The city gets its name from the founder Ghazi-ud-din, who called it Ghaziuddinnagar after himself. Later the name was shortened to Ghaziabad. It is a large industrial city well-connected by roads and railways. It has industries that manufacture railway coaches, diesel engines, bicycles, tapestries, glassware, pottery, paint and varnish, heavy chains, etc.
Recently a number of malls and multiplexes have come up in the city and the roads are being improved by construction and widening of flyovers.
Ghaziabad was founded in 1740 by the vizir Ghazi-un-ddin. He named it after himself and called it Ghaziuddinnagar.
The city was the scene of fighting during the Indian Mutiny, 1857–58, revolt that began with Indian soldiers in the Bengal army of the British East India Company but developed into a widespread uprising against British rule in India. In an encounter between the freedom fighters and a small British force the former were defeated while trying to hold the Hindon. This was the first war of independence and it brought Ghaziabad much of its glory.
From the historical cultural, mythological and archaeological point of view Ghaziabad is a prosperous city. This has been proved from the research work and excavations done in the district. The excavation work carried out at the mound of Kaseri situated on the bank of river Hindon, 2 km north from Mohan Nagar shows that civilization was developed here in 2500 B.C.
Before 14th November 1976 Ghaziabad was the Tehsil of District Meerut. The then chief minister Mr. N.D.Tiwari decalered Ghaziabad as a district on 14th November 1976, on the birth anniversary of Pandit Jawaharlal Nehru, the first prime minister of India. From then Ghaziabad has moved forward leaps and bounds on the social, economic, agriculture and individual front.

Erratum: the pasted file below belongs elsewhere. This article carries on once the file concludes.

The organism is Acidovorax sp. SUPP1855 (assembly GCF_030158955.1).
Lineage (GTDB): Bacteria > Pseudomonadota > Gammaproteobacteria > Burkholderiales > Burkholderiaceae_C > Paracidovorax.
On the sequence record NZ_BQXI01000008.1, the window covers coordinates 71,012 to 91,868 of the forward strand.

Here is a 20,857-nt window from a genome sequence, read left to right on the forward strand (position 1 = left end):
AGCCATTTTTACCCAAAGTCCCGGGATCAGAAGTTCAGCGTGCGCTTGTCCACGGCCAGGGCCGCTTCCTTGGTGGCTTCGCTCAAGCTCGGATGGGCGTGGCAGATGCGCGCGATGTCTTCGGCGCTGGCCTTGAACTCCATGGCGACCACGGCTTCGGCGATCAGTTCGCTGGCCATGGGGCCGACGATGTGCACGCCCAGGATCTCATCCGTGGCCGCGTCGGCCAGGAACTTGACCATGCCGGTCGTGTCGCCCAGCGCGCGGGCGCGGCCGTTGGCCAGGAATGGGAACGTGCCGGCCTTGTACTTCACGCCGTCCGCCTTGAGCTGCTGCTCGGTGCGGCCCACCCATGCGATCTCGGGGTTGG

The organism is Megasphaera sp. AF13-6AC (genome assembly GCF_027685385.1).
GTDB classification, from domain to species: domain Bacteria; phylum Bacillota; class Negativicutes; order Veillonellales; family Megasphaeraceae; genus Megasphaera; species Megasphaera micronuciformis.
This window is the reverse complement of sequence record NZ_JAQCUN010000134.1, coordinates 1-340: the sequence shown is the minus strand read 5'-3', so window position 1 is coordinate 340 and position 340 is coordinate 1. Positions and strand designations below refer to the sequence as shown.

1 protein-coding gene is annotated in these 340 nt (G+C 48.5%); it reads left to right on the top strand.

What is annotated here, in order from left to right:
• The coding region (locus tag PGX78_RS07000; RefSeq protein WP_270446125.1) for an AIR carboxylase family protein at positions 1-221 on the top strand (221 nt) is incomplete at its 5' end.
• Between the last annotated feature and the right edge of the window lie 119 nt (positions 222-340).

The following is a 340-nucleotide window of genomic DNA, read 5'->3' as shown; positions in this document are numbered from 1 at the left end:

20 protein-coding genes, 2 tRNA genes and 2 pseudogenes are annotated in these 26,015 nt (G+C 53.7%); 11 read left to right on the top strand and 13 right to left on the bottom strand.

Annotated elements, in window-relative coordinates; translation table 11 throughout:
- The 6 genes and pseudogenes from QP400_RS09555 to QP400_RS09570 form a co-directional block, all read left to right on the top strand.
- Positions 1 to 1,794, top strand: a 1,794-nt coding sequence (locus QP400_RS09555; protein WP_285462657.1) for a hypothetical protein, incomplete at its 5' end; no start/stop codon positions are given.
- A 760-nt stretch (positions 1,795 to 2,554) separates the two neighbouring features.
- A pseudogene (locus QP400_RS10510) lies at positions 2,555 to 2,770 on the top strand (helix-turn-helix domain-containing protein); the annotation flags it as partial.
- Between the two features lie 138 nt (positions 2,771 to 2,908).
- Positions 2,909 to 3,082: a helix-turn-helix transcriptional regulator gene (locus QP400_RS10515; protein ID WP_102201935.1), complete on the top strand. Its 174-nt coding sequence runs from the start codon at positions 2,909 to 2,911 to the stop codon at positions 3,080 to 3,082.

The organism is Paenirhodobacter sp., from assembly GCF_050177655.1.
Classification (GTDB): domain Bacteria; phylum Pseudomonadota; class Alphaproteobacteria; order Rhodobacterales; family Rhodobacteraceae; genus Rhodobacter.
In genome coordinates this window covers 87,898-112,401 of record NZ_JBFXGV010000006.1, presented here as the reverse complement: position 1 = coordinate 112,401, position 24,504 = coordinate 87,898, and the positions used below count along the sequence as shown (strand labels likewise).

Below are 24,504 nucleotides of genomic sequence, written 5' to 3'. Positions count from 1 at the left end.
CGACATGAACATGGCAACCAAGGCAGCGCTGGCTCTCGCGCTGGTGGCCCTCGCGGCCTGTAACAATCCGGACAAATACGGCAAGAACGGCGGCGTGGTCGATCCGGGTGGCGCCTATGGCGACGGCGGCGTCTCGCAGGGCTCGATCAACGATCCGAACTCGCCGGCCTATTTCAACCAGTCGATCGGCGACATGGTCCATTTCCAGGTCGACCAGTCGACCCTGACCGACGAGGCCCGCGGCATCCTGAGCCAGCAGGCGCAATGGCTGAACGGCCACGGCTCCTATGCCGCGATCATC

Ghaziabad, the headquarters of the district of the same name, lies on the Grand Trunk road about a mile east of the Hindon River in lat. 280 40' north and long. 770 25' east, 19 km east of Delhi and 46 km southwest of Meerut with which it is connected by a metalled road. Other roads lead north-west to Loni and Baghpat and east to Hapur and Garhmukteshwar. Buses run at frequent intervals from here to Delhi, Meerut, Aligarh, Bulandshahar, Moradabad, Lucknow and to other districts also. It is an important station on the Northern Railway where railway lines, from Delhi to Calcutta, Moradabad and Saharanpur meet, connecting it with many important cities of India.
As its boundary is adjacent to Delhi, it acts as the main entrance of Uttar Pradesh and that is why it is also called the Gateway Of Uttar Pradesh
The place was founded in 1740 by the vizir, Ghazi-ud-din, who called it Ghaziuddinnagar after himself and built a spacious sarai consisting of 120 rooms of masonry with pointed arches. Only the gate, a few portions of the boundary wall and a massive pillar about fourteen feet in height remains now, the precincts now being inhabited. His mausoleum still stands in the city but is in a bad state of preservation. The Jat raja, Surajmal, killed near the city by the Rohillas in 1763. An encounter between the freedom fighters and a small British force took place here in May, 1857, in which the former were defeated while trying to hold the Hindon. After the opening the railway line the name of the place was shortened to Ghaziabad.